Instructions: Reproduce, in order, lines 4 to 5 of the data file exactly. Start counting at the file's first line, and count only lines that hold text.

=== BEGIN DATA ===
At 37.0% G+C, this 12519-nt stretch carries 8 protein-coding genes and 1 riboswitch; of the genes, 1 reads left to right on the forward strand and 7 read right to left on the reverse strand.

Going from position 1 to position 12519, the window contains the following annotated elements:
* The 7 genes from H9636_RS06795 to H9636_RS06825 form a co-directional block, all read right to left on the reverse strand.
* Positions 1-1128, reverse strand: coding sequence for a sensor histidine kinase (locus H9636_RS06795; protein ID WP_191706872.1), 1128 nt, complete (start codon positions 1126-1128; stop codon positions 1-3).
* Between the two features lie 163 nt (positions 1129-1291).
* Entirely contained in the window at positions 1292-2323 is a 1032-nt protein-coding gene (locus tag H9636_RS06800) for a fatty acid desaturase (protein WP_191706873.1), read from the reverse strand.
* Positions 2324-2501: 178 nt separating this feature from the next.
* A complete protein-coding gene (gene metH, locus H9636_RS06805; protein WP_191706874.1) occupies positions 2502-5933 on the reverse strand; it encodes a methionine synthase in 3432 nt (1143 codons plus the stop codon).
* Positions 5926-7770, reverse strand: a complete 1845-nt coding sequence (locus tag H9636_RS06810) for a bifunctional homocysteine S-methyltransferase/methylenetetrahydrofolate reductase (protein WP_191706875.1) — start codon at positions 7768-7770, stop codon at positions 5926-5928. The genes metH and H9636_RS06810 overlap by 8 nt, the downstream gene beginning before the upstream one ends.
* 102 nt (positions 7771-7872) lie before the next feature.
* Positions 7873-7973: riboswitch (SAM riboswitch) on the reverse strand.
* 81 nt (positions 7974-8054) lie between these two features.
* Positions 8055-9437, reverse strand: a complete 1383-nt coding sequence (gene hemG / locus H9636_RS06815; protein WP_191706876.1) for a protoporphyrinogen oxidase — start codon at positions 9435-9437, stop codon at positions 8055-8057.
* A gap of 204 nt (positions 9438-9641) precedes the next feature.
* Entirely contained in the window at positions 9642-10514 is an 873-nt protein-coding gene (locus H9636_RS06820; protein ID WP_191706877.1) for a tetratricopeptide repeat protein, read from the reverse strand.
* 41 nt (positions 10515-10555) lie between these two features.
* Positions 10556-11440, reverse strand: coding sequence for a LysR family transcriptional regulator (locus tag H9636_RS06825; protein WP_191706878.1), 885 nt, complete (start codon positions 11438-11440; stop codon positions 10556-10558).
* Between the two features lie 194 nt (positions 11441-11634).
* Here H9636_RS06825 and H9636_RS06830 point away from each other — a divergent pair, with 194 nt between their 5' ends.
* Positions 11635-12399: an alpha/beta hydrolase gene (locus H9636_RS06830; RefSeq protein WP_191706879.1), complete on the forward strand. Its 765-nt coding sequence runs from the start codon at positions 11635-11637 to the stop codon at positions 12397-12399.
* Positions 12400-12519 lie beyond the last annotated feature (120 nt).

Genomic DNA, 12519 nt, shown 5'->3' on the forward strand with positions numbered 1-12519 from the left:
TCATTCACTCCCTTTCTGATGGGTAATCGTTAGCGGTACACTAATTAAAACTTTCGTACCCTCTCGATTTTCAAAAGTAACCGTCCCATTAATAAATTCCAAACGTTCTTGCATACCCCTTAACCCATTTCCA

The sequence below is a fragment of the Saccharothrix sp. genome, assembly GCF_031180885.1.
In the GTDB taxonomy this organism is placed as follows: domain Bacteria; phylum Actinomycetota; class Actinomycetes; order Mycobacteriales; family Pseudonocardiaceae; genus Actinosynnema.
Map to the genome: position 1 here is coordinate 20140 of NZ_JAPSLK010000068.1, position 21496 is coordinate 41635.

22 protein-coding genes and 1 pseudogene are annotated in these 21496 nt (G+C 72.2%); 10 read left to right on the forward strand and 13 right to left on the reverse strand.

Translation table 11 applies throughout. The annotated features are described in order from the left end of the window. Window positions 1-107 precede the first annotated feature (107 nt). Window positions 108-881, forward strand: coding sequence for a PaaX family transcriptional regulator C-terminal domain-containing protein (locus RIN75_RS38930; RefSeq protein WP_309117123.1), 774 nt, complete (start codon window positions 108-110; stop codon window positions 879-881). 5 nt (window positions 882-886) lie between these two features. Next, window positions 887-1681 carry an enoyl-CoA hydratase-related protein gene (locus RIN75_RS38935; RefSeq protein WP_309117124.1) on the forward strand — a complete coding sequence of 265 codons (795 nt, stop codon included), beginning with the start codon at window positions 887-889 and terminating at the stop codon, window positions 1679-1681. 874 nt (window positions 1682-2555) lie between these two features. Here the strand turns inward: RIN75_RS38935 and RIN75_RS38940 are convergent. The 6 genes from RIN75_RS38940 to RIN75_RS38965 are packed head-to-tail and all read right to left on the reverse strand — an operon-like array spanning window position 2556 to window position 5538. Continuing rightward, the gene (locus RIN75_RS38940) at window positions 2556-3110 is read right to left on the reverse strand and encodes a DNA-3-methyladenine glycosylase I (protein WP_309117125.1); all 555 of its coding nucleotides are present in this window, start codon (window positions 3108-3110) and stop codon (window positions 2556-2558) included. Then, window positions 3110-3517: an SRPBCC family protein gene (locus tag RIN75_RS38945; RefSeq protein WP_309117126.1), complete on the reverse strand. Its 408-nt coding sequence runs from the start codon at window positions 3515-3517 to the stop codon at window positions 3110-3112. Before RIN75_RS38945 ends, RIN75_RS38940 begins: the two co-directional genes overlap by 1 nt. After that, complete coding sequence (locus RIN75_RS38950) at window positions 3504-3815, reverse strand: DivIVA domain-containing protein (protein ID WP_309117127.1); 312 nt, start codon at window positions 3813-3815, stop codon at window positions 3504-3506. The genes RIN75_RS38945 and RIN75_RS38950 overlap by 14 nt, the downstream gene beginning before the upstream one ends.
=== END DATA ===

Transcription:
* Positions 1-1128, reverse strand: coding sequence for a sensor histidine kinase (locus H9636_RS06795; protein ID WP_191706872.1), 1128 nt, complete (start codon positions 1126-1128; stop codon positions 1-3).
* Between the two features lie 163 nt (positions 1129-1291).